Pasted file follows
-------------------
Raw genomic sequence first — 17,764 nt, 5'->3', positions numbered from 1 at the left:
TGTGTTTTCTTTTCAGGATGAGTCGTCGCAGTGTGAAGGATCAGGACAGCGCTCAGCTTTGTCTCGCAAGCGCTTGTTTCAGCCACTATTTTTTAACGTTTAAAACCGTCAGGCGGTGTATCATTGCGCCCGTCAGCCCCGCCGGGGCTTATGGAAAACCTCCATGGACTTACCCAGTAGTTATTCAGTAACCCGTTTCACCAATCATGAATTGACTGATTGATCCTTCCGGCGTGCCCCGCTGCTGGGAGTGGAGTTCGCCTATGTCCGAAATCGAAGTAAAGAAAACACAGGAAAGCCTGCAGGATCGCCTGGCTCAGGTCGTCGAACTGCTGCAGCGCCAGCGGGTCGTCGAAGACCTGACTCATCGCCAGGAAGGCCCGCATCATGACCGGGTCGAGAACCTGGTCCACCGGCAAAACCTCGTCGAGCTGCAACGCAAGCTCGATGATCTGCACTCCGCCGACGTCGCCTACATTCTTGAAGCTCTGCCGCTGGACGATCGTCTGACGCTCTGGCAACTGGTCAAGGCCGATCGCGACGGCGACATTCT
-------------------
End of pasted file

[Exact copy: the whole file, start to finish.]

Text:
Raw genomic sequence first — 17,764 nt, 5'->3', positions numbered from 1 at the left:
TGTGTTTTCTTTTCAGGATGAGTCGTCGCAGTGTGAAGGATCAGGACAGCGCTCAGCTTTGTCTCGCAAGCGCTTGTTTCAGCCACTATTTTTTAACGTTTAAAACCGTCAGGCGGTGTATCATTGCGCCCGTCAGCCCCGCCGGGGCTTATGGAAAACCTCCATGGACTTACCCAGTAGTTATTCAGTAACCCGTTTCACCAATCATGAATTGACTGATTGATCCTTCCGGCGTGCCCCGCTGCTGGGAGTGGAGTTCGCCTATGTCCGAAATCGAAGTAAAGAAAACACAGGAAAGCCTGCAGGATCGCCTGGCTCAGGTCGTCGAACTGCTGCAGCGCCAGCGGGTCGTCGAAGACCTGACTCATCGCCAGGAAGGCCCGCATCATGACCGGGTCGAGAACCTGGTCCACCGGCAAAACCTCGTCGAGCTGCAACGCAAGCTCGATGATCTGCACTCCGCCGACGTCGCCTACATTCTTGAAGCTCTGCCGCTGGACGATCGTCTGACGCTCTGGCAACTGGTCAAGGCCGATCGCGACGGCGACATTCT